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Who’s doing best, the experts or the market?

January 5, 2014

Published in ‘New Europe’ Print & Digital Editions

Expert or MarketsOn December 22, 2008, only two months after Lehman Brothers filed for bankruptcy, Fortune Magazine, one of the most respectable financial publications, gave investors its annual expert advice on which stocks to pick in order to protect their wealth and to maximize profits. That was “amid a historic financial mess and record volatility.” (*) In fact, at that time, markets had tumbled and lost, in many cases, more than 50 percent of their value, so it appeared to be the perfect moment to buy, at least to the medium or long term investor.

The magazine gathered five of the best fund managers at the time, and asked them to pick the most promising stocks. Those included: Bob Rodriguez of First Pacific Advisors; Susan Byrne of Westwood Holdings Group; Leslie Christian of Portfolio 21 Investments; Tom Forester of the Forester Value fund; and Jeremy Grantham, chairman of asset manager GMO. In an adjacent article, the magazine’s own experts suggest “Ten promising stocks” for the next year, a sort of diversified portfolio of major stocks.

Without having any claim of scientific accuracy, I thought it amusing to see what these ‘expert’ portfolios would have yielded if held over the past five years, and compare these results with the stock market indices (Dow Jones or, preferably, SP 500). Of course, there may be several objections to this logic, as one might claim that expert management would have taken several buy-and-sell decisions over this period, or altered the weights of each stock in the portfolios, or even picked new stocks every year, according to renewed expert advice. Despite these criticisms, a layman may well have bought and held the proposed portfolios over the five-year period based on the magazine’s expert advice.

Technically, to compute the portfolios’ yields, approximations had to be made given that some companies have changed ownership structure over the time. For example, Dell Computers was withdrawn from the stock exchange and became private on October 2013; thus, its last quotation was used for the purpose of this paper. Also, BJ Services was absorbed by Baker Hughes in April 2010, and thus the latter’s stock price was retained. Same thing for Medco Health , which was absorbed by Express Scripts. Although these approximations are a bit arbitrary, their adoption doesn’t significantly affect the results of the study. Finally, closing market quotations of December 27, 2013 were used as the end-of-period prices, while foreign stock prices were converted to US dollars at that day’s rates.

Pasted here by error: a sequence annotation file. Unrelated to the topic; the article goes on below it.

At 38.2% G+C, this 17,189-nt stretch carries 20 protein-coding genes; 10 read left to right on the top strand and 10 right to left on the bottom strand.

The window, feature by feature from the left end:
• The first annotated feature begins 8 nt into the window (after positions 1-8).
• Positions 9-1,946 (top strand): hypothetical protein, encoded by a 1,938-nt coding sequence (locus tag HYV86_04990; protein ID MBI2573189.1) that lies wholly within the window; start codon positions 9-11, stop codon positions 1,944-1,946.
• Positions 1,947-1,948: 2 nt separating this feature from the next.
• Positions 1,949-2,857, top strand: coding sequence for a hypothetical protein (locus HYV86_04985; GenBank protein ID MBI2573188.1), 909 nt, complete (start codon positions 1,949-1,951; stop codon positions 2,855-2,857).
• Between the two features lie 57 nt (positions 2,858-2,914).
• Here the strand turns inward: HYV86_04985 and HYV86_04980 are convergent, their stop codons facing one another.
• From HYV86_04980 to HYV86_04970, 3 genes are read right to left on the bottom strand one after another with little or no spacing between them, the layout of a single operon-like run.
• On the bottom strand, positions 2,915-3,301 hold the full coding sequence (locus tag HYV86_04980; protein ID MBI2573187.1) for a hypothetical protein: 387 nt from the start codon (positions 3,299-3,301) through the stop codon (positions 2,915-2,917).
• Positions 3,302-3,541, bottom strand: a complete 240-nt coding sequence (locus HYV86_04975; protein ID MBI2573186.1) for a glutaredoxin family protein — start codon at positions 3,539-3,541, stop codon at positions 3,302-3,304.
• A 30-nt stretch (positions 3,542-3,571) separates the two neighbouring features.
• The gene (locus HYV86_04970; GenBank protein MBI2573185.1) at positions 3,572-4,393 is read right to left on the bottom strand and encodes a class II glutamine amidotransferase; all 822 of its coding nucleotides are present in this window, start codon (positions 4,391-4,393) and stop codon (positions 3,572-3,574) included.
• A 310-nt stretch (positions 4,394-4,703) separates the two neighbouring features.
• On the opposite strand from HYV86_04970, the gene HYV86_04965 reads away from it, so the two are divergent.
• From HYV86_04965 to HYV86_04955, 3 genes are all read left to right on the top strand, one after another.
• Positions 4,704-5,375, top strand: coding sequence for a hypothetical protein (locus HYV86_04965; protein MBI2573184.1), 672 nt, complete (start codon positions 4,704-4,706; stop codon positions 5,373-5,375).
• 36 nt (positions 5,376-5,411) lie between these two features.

So, we have here six mini-portfolios of ‘best stocks,’ proposed at the trough of the crisis and their value today, to compare against a broad market index such as the Standard and Poor’s 500; the latter increased by 106.9 percent over the five-year period. The striking thing is that with the exception of only one portfolio, all other do at best as good as the market, and in most cases worse than the market! The renewable energy sector (included in Christian’s stocks)  performed particularly poorly, with practically all of the stocks showing negative returns. The portfolio is only somewhat ‘saved’ by the second choices of its author, which consisted of diversified stocks.

The magazine’s own suggestions as well as Grantham’s picks, mostly large consumer and distribution companies, also performed very poorly over the period—around half of the average market return. Christian, Bryne, and Forester’s picks on the other hand performed on average close to the market index, yielding between 82 and 119 percent.

The only real exception is Rodriguez’s suggestions which were heavily centered on traditional energy (Oil and Gas exploration) and electronics. This ‘portfolio’ really beats the market and shows a five year cumulative yield of 361 percent, more than three-fold the market index yield. Either this fund manager is exceptional, or he was lucky enough to choose the right sector…

All in all, the average person who would have invested in the New York Stock Exchange over the last five years without any knowledge of specific companies, and subsequently would have sat on his portfolio, would have done at least as well as those highly-paid experts in five out of six cases. Interesting, isn’t it?

(*) http://money.cnn.com/2008/12/12/magazines/fortune/Stockpicks_Colvin.fortune/index.htm?utm_source=feedburner&utm_medium=feed&utm_campaign=Feed%3A+rss%2Fmoney_latest+%28Latest+News%29

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